An important step in your mountain bike setup is to get the rebound right. Rebound literally means to spring back or to return to original position. It is that part of the damping that controls the extending movement. Normally you will have a little red turning knob on your MTB to set the rebound. When the rebound is too slow you turn the knob in (clockwise). If it is too fast you turn it out (counter-clockwise).
Too much rebound damping leaves a fork/shock feeling “dead”, and unable to fully extend between hits – meaning a string of small impacts can lead to it “packing down” and bottoming out. You might experience the fork of diving down during fast corners. Over steer could also one of the problems.
At the other end of the spectrum, too little damping allows either end to ping violently from roots/edges, reducing grip. It feels hard to hold on over rocky sections. You might also notice that the bike is very bouncy while pedaling.
There is no exact way of setting the rebound other than feeling what is right. As a rule of thumb: you want as little as possible and as much as necessary. But to be on the safe side - rather have too much than too little rebound.
A simple effective test for a basic setting is to slowly ride off a kerb. The bike should move up and down as little as possible but with good comfort and no negative feedback to the rider. It shouldn’t have a totally heavy dead type of feeling but also must not have a bobbing or bounce feeling once you have dropped off the step. To get the feeling for the rebound you might want to close it totally and then open it fully and test the kerb with each setting. Don’t forget to write down your original setting.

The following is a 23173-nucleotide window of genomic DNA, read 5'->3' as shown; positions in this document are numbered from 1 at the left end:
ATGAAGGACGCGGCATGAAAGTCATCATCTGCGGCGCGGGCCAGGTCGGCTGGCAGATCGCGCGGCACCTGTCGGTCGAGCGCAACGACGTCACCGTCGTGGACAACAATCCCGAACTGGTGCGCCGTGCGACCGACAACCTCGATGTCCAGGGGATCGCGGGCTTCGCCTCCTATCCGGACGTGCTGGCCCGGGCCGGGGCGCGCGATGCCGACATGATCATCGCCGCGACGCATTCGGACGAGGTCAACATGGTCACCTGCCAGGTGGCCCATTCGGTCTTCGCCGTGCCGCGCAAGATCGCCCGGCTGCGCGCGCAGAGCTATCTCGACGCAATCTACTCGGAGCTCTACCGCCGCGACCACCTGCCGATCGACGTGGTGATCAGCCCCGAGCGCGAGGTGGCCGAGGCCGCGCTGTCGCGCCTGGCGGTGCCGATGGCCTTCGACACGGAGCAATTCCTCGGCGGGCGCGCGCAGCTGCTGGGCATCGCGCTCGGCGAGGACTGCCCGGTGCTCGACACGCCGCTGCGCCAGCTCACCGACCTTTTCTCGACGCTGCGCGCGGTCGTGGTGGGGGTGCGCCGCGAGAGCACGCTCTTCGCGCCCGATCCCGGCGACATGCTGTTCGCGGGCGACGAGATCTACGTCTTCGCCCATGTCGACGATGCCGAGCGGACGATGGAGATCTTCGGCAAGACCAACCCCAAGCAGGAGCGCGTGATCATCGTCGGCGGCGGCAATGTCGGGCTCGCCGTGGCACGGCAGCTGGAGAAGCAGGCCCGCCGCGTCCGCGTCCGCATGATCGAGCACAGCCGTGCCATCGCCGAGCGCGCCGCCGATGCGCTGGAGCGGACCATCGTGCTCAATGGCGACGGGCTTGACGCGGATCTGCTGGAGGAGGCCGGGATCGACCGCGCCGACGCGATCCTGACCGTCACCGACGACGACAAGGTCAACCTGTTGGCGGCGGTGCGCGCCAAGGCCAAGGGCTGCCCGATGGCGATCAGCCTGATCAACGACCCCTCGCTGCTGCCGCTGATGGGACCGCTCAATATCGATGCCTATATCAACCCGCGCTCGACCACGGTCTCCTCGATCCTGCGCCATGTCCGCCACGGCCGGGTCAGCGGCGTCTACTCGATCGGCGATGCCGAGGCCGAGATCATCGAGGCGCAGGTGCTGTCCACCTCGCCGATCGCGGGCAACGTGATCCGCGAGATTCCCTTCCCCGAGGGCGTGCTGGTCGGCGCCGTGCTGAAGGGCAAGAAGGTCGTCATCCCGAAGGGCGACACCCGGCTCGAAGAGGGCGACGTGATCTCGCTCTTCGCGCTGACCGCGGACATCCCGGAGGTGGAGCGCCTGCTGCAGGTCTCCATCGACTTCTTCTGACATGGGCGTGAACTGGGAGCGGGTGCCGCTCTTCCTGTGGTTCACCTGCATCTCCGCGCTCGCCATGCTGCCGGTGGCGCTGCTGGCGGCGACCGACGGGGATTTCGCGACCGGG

If the bike bounces it needs more rebound. Increase the rebound one click at a time until the landing is a well-controlled splat with no intrusive bounce. If the drop feels harsh, decrease the rebound. Play with the adjuster till you get the feeling that the bike is planted.
The Dirt Bike Garage Manual
HOW TO GUIDE for "do it yourself" riders